Author(s): Adam Behr
Publisher: Social Semiotics, 22:5, pp. 559-573
This article presents ethnographic work on open mic nights in Edinburgh, a hitherto under examined activity that lies in the hinterland of professional live music and serves as a junction between professional and amateur practice.
It proceeds from the theoretical context of different musical “worlds”, notably the difference between “folk” and “commercial” popular music, to provide a basic typography of the different types of open mic. These intersect to varying degrees with the wider music “scene”, allowing for contact between musicians at different points on the scale of amateur to professional. Open mics also differ from other forms of “open” activity like folk sessions in that they face towards the commercial popular world, as exhibited in the use of microphones and the privileging of individual performers.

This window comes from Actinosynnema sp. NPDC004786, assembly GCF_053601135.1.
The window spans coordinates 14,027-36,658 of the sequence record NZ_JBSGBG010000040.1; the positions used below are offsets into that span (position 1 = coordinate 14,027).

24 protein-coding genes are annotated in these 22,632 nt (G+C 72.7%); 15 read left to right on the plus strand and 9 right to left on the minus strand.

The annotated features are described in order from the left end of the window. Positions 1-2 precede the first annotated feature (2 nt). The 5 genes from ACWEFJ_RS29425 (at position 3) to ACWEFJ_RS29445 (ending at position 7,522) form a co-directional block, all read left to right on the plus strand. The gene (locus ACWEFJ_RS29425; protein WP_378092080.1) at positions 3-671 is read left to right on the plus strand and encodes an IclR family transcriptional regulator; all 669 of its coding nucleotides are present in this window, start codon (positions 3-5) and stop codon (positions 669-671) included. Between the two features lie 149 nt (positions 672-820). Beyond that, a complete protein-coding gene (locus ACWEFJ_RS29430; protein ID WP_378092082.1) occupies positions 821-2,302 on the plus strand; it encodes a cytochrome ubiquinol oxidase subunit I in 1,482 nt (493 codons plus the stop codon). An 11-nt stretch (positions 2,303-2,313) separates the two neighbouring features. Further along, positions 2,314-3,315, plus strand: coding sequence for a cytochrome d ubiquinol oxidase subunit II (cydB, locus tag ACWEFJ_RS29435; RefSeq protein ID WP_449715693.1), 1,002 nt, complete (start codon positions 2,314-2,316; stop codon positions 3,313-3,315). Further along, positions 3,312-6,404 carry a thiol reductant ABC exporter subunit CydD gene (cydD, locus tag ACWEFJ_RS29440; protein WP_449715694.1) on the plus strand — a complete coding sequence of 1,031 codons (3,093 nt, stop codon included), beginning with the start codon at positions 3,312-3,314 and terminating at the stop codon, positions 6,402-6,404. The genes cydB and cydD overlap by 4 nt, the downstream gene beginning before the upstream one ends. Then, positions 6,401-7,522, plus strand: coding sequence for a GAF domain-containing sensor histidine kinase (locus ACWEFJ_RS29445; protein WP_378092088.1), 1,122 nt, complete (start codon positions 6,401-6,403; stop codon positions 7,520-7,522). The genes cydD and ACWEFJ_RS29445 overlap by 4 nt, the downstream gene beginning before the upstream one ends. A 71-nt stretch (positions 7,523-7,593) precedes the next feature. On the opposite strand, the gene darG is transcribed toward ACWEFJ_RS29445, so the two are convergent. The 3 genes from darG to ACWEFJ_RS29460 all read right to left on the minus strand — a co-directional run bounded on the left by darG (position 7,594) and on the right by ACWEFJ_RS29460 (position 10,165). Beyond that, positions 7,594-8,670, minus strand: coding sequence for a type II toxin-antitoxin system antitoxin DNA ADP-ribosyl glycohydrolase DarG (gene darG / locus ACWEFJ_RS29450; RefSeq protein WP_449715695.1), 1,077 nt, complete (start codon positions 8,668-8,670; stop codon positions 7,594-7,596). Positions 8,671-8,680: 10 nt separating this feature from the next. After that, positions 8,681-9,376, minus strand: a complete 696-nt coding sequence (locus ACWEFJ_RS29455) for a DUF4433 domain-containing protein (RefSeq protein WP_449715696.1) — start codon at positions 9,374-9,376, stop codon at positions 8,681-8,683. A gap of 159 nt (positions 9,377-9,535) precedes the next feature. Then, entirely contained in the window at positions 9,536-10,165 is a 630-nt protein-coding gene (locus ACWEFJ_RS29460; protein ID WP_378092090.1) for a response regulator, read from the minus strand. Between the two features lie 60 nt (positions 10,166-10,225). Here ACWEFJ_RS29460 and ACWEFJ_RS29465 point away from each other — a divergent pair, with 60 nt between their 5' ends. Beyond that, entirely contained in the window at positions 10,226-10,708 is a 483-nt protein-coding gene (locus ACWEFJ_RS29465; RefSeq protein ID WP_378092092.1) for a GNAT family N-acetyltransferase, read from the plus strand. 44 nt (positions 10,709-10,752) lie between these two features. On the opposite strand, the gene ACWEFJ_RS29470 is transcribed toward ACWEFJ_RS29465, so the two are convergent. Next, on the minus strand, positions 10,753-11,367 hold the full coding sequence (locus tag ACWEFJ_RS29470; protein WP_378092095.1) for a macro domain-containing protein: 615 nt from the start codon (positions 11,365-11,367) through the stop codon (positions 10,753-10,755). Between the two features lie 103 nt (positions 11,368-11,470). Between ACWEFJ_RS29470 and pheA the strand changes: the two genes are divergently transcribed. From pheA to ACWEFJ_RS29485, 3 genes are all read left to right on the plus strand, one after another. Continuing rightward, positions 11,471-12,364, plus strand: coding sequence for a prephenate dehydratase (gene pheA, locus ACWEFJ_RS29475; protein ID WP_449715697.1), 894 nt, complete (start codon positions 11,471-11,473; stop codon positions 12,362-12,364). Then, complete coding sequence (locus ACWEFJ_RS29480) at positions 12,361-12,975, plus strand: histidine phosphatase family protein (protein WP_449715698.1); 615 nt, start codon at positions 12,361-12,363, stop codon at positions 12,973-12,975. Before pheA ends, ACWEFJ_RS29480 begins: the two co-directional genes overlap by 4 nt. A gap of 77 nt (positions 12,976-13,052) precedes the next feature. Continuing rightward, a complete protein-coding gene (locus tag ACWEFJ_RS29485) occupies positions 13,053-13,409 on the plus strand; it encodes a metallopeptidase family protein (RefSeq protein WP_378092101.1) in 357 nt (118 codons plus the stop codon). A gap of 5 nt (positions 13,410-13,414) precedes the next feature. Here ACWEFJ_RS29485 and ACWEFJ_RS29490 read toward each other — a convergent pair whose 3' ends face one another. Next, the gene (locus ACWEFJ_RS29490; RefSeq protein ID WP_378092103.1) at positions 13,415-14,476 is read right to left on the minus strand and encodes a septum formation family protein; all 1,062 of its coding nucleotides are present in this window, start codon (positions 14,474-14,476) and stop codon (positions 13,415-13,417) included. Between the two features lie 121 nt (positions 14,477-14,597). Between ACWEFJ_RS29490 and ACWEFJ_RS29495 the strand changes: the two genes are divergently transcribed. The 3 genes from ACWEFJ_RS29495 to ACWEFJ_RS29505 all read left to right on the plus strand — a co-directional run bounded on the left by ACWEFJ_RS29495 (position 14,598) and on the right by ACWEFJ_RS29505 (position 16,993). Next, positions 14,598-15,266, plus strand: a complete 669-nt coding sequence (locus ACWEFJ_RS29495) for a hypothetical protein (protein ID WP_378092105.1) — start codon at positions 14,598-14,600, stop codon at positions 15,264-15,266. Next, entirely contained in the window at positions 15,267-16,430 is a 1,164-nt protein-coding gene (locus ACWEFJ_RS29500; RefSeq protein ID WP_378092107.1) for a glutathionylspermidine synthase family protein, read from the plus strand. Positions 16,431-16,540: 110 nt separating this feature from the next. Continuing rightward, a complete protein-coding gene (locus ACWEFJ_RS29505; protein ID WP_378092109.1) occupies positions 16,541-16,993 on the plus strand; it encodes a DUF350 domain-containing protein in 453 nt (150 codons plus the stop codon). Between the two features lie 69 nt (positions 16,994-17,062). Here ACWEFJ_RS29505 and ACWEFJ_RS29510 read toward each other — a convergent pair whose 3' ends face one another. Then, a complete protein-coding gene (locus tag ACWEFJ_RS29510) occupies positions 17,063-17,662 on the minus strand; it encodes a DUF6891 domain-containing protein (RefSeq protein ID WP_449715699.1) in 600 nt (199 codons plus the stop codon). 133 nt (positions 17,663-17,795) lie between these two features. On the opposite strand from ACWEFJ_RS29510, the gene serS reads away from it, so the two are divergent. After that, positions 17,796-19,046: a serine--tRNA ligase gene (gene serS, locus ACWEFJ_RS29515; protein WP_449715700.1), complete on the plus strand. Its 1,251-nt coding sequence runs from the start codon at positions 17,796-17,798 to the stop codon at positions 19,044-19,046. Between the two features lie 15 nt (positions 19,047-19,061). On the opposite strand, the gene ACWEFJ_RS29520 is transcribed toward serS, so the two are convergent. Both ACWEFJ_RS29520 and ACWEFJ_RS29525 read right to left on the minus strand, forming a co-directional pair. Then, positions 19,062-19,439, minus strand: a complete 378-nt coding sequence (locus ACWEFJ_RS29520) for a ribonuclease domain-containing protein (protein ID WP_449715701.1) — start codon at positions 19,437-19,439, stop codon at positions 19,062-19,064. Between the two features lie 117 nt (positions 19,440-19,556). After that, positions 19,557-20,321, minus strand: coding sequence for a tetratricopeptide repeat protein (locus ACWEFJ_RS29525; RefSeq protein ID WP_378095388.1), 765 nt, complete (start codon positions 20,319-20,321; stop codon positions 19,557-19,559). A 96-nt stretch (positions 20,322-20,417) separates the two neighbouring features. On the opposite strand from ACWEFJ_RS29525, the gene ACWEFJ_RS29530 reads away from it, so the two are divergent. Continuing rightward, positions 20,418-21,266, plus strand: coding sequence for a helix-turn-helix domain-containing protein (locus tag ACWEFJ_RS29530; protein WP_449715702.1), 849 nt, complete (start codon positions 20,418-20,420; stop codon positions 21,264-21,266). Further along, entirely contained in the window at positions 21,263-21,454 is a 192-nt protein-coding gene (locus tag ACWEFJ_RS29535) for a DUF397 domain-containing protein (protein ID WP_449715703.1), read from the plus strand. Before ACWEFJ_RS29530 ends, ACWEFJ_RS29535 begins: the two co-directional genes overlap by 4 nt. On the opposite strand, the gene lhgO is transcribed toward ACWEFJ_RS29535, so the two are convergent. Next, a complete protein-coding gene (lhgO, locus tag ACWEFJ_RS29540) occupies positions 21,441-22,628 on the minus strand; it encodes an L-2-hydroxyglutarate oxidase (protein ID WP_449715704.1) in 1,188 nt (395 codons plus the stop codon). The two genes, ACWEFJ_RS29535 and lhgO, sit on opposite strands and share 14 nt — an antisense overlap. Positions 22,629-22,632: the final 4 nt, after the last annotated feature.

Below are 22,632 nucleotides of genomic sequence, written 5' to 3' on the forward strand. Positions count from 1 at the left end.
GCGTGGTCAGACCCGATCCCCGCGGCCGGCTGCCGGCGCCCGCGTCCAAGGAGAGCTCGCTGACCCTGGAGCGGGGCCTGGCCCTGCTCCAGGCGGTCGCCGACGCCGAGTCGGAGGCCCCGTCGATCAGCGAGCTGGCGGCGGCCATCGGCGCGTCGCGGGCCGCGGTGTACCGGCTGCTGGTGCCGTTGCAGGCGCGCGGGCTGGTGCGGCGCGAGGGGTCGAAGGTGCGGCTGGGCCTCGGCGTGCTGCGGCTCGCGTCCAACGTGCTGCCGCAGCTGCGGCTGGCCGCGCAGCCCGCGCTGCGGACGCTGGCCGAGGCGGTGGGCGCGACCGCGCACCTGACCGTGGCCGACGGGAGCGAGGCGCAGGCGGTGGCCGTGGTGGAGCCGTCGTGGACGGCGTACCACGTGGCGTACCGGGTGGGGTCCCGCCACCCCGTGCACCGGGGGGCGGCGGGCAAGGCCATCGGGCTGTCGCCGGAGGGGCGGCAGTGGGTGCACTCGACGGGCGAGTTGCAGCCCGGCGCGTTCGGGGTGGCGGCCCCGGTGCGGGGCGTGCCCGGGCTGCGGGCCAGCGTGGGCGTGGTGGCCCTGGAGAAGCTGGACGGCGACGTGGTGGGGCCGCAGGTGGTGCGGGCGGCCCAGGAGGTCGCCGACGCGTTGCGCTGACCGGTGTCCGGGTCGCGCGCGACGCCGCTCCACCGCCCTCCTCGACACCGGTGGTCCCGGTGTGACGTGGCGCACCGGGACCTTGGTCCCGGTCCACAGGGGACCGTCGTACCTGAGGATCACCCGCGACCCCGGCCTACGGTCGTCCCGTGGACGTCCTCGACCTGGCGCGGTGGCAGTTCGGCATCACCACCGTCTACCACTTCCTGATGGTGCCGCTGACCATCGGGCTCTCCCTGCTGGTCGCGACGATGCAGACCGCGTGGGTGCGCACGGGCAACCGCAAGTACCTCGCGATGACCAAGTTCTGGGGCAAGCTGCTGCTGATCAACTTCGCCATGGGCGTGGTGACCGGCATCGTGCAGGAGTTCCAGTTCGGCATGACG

I describe how different types of night, and venue, act as nodes onto the wider scene and look at the common features of open mics, particularly the central role of the host in managing spaces that serve musical and other business purposes simultaneously. The host is responsible for maintaining the explicit rules, which vary, and the implicit code of a supportive atmosphere, which is a common factor and takes precedence over other rules.
Click here for the full article.